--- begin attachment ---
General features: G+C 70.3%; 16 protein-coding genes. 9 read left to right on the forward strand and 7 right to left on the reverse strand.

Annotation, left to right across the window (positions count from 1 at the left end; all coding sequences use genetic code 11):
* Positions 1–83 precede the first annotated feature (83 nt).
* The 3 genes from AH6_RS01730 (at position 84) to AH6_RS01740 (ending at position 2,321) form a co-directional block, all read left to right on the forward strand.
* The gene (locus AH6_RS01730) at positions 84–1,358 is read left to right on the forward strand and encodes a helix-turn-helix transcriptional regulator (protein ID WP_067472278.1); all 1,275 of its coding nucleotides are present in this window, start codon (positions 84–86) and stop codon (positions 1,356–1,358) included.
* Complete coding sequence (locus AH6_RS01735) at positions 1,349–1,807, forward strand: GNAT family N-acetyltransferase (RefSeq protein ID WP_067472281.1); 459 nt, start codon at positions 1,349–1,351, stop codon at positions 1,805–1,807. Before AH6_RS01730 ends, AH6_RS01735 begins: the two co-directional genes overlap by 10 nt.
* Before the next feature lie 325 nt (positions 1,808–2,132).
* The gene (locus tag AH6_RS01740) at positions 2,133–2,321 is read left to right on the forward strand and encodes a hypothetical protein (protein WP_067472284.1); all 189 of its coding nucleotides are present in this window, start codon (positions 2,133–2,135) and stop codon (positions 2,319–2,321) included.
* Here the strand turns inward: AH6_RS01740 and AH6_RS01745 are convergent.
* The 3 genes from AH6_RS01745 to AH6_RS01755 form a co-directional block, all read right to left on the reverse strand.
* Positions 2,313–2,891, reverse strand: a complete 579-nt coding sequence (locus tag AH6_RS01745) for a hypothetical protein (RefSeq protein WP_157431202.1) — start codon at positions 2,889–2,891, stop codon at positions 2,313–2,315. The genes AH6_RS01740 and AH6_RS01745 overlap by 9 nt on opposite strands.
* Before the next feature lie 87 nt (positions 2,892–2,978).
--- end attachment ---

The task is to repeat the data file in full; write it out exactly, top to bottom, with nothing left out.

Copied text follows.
General features: G+C 70.3%; 16 protein-coding genes. 9 read left to right on the forward strand and 7 right to left on the reverse strand.

Annotation, left to right across the window (positions count from 1 at the left end; all coding sequences use genetic code 11):
* Positions 1–83 precede the first annotated feature (83 nt).
* The 3 genes from AH6_RS01730 (at position 84) to AH6_RS01740 (ending at position 2,321) form a co-directional block, all read left to right on the forward strand.
* The gene (locus AH6_RS01730) at positions 84–1,358 is read left to right on the forward strand and encodes a helix-turn-helix transcriptional regulator (protein ID WP_067472278.1); all 1,275 of its coding nucleotides are present in this window, start codon (positions 84–86) and stop codon (positions 1,356–1,358) included.
* Complete coding sequence (locus AH6_RS01735) at positions 1,349–1,807, forward strand: GNAT family N-acetyltransferase (RefSeq protein ID WP_067472281.1); 459 nt, start codon at positions 1,349–1,351, stop codon at positions 1,805–1,807. Before AH6_RS01730 ends, AH6_RS01735 begins: the two co-directional genes overlap by 10 nt.
* Before the next feature lie 325 nt (positions 1,808–2,132).
* The gene (locus tag AH6_RS01740) at positions 2,133–2,321 is read left to right on the forward strand and encodes a hypothetical protein (protein WP_067472284.1); all 189 of its coding nucleotides are present in this window, start codon (positions 2,133–2,135) and stop codon (positions 2,319–2,321) included.
* Here the strand turns inward: AH6_RS01740 and AH6_RS01745 are convergent.
* The 3 genes from AH6_RS01745 to AH6_RS01755 form a co-directional block, all read right to left on the reverse strand.
* Positions 2,313–2,891, reverse strand: a complete 579-nt coding sequence (locus tag AH6_RS01745) for a hypothetical protein (RefSeq protein WP_157431202.1) — start codon at positions 2,889–2,891, stop codon at positions 2,313–2,315. The genes AH6_RS01740 and AH6_RS01745 overlap by 9 nt on opposite strands.
* Before the next feature lie 87 nt (positions 2,892–2,978).